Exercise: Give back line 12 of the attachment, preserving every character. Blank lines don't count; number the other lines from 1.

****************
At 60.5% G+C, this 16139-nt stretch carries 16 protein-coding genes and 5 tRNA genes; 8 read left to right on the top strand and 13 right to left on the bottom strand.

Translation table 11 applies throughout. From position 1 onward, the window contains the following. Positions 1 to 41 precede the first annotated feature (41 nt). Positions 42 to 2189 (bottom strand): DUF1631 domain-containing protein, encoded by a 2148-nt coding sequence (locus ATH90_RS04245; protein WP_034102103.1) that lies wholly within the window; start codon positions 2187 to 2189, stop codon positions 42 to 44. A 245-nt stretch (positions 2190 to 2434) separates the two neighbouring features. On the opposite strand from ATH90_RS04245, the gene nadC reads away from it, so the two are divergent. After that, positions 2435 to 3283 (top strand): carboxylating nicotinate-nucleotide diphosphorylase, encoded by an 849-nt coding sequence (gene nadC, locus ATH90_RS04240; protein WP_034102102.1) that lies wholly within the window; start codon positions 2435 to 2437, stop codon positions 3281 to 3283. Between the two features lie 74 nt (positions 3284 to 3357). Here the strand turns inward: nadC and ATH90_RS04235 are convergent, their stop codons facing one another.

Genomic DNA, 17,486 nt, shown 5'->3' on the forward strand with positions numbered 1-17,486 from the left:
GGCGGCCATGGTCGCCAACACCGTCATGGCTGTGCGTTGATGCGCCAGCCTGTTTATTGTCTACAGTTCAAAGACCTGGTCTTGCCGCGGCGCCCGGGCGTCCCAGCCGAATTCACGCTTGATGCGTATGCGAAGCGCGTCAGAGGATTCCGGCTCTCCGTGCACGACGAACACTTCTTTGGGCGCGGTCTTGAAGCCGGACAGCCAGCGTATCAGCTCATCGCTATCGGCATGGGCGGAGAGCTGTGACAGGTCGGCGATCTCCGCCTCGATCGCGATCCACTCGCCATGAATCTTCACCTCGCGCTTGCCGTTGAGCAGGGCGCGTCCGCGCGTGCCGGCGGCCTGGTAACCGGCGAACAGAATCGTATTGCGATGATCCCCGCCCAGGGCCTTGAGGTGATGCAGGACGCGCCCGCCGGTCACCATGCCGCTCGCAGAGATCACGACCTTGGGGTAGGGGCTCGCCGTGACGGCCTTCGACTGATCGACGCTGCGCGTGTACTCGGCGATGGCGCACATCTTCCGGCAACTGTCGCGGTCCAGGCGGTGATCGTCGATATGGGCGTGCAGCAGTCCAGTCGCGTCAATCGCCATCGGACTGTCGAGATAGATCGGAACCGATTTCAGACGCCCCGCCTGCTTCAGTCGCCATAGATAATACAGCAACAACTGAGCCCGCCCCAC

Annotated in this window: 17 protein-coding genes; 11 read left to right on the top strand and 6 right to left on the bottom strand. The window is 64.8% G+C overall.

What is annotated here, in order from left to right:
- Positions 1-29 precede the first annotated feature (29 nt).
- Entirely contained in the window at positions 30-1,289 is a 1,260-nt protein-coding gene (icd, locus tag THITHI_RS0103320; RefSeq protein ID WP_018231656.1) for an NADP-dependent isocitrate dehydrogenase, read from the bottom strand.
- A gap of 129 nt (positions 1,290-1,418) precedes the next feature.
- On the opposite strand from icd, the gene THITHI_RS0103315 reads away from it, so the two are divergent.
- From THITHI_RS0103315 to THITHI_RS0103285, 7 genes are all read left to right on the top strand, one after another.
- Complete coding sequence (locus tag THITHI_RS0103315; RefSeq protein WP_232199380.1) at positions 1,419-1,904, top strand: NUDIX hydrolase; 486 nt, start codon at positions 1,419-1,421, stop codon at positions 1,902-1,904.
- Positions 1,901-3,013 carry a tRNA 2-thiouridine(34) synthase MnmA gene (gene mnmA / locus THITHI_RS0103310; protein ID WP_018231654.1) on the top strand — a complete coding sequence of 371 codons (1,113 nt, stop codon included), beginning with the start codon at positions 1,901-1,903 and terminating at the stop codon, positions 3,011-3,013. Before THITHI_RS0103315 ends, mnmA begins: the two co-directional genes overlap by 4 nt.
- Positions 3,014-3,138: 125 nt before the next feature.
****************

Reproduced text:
- Complete coding sequence (locus tag THITHI_RS0103315; RefSeq protein WP_232199380.1) at positions 1,419-1,904, top strand: NUDIX hydrolase; 486 nt, start codon at positions 1,419-1,421, stop codon at positions 1,902-1,904.